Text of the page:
Jakob Schillinger, 26, Tuebingen, Germany, will receive the Giving Award. Schillinger co-founded OneDollarGlasses with the vision to bring affordable eyewear to over 150 million people in need. The social venture uses new manual technology to locally produce high-quality prescription eyeglasses for a cost of less than one dollar per pair. Today, the company employs around 80 people in Burkina Faso, Brazil, Bolivia, Benin, Malawi and Mexico, and has produced and sold more than 30,000 pairs of glasses.
Tina Hovsepian, 29, Los Angeles, CA, will receive the Respect Award. She is the founder and executive director of Cardborigami, a non-profit that supports those who have lost their homes due to poverty, natural disasters or other crises. Based in Los Angeles, her local work also includes a job creation program called #YOUTHPLOYMENT that hires homeless youth as paid interns to build shelters. To date, Hovsepian has helped rebuild roads, schools, libraries, and homes; positively impacting over 470 students and their families.’
Navonel Glick (Voni), 29, Tel Aviv, Israel will be honored for Spirituality Award for his work as chief operating officer of IsraAID. Prior to his current role, Glick served as IsraAID’s programs director, leading disaster-response missions across the world, including the Philippines after Typhoon Haiyan, Sierra Leone after the Ebola outbreak, and Northern Iraq since the emergence of the Islamic State.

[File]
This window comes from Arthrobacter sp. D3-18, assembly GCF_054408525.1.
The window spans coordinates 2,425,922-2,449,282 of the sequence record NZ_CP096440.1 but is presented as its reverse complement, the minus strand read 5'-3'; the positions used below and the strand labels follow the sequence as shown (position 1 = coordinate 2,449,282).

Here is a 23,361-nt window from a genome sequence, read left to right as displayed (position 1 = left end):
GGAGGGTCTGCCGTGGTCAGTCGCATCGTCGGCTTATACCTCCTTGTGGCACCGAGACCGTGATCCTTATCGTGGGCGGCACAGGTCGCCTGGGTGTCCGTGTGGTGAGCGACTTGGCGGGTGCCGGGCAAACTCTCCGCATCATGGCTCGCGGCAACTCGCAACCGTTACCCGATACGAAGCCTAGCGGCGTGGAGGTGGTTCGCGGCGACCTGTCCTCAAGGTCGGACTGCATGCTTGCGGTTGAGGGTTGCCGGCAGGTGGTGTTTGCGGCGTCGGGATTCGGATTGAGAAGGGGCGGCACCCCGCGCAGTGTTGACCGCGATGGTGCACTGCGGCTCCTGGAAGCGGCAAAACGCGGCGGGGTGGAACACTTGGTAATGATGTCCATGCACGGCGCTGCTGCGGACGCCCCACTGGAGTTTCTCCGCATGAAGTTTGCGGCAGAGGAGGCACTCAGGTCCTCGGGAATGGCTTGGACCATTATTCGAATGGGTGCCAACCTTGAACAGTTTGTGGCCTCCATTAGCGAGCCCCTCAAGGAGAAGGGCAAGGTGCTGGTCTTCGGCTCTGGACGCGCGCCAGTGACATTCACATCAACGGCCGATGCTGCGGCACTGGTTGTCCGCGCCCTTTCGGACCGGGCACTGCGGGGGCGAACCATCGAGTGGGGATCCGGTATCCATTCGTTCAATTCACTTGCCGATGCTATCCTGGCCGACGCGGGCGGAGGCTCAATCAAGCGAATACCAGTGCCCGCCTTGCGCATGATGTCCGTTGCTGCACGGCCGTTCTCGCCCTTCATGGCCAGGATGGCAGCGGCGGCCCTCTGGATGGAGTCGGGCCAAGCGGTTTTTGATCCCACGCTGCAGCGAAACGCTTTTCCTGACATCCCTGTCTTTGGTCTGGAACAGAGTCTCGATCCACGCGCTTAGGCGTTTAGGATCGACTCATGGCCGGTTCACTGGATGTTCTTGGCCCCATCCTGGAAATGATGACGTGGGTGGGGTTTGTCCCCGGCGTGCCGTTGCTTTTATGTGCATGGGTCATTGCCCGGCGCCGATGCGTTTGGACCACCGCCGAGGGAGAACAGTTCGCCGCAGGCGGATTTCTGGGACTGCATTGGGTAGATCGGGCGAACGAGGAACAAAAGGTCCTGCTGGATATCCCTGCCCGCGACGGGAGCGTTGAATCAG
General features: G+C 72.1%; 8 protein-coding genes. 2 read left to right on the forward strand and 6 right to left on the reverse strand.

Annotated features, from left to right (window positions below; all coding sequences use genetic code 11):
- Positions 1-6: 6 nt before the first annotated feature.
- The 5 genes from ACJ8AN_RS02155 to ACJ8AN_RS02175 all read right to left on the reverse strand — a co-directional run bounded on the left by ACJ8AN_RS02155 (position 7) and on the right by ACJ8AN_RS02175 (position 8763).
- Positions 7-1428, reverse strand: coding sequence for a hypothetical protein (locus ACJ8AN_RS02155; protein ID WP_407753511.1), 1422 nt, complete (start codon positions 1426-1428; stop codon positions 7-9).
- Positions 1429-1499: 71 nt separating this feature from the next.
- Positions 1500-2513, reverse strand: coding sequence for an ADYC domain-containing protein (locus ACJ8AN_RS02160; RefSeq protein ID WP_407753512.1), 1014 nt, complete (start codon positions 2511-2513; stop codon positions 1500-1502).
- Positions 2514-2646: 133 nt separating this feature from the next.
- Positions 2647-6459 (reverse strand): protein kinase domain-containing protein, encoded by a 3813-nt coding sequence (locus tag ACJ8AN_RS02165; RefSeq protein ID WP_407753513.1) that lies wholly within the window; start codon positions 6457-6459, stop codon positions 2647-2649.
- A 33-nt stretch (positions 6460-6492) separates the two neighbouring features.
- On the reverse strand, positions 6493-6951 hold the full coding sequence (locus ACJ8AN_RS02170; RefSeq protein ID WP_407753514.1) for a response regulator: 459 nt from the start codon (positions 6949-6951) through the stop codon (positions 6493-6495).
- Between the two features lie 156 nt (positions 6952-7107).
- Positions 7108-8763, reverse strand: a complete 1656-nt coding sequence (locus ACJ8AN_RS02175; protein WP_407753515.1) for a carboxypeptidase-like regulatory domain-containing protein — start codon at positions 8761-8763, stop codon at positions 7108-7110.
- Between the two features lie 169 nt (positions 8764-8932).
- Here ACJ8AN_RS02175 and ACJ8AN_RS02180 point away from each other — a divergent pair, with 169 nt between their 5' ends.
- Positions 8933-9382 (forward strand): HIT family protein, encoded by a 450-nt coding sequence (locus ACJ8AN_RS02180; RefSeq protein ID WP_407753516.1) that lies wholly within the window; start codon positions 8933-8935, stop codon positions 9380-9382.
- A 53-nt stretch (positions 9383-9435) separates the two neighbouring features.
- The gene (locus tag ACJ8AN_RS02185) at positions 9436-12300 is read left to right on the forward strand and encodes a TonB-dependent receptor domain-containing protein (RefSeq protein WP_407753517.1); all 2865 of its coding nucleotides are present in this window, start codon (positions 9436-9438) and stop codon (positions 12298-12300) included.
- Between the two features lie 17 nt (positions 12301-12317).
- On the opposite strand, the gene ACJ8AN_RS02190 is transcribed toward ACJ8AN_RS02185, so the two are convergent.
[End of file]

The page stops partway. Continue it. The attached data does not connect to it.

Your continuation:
Cindy Hensley McCain, of Phoenix, AZ, will receive the Lifetime Achievement Award. She has dedicated her life to improving the lives of those less fortunate both in the United States and around the world.
McCain serves as co-chair of the Arizona Governor’s Council on human trafficking and on the McCain Institute’s Human Trafficking Advisory Council. She is dedicated to efforts to reduce human trafficking in Arizona, throughout the US and around the world, as well as working to improve the lives of victims. Through her work with the McCain Institute, several partnerships have been formed with anti-trafficking organizations working on solving various aspects of the problem.
Jon Secada, 54, of Cuba, will receive the Humanitarian of the Year Award for his devotion to assisting charitable groups all over the world. Under his organization, Jon Secada Charities, Jon has assisted charitable groups focusing on children, education, AIDS research, and child abuse. He has supported the Pediatric AIDS Unit at Miami’s Jackson Memorial Hospital, the Lifebeat Concert to benefit AIDS research, Amigos Together for Kids, Make-A-Wish Foundation, as well as many other initiatives. His tribute song, “The Last Goodbye,” was dedicated to the families of 9/11 victims. He included an all-star version in Spanish, which was released as a single, with all proceeds going to the victims’ families He is also a multi-Grammy Award –winner.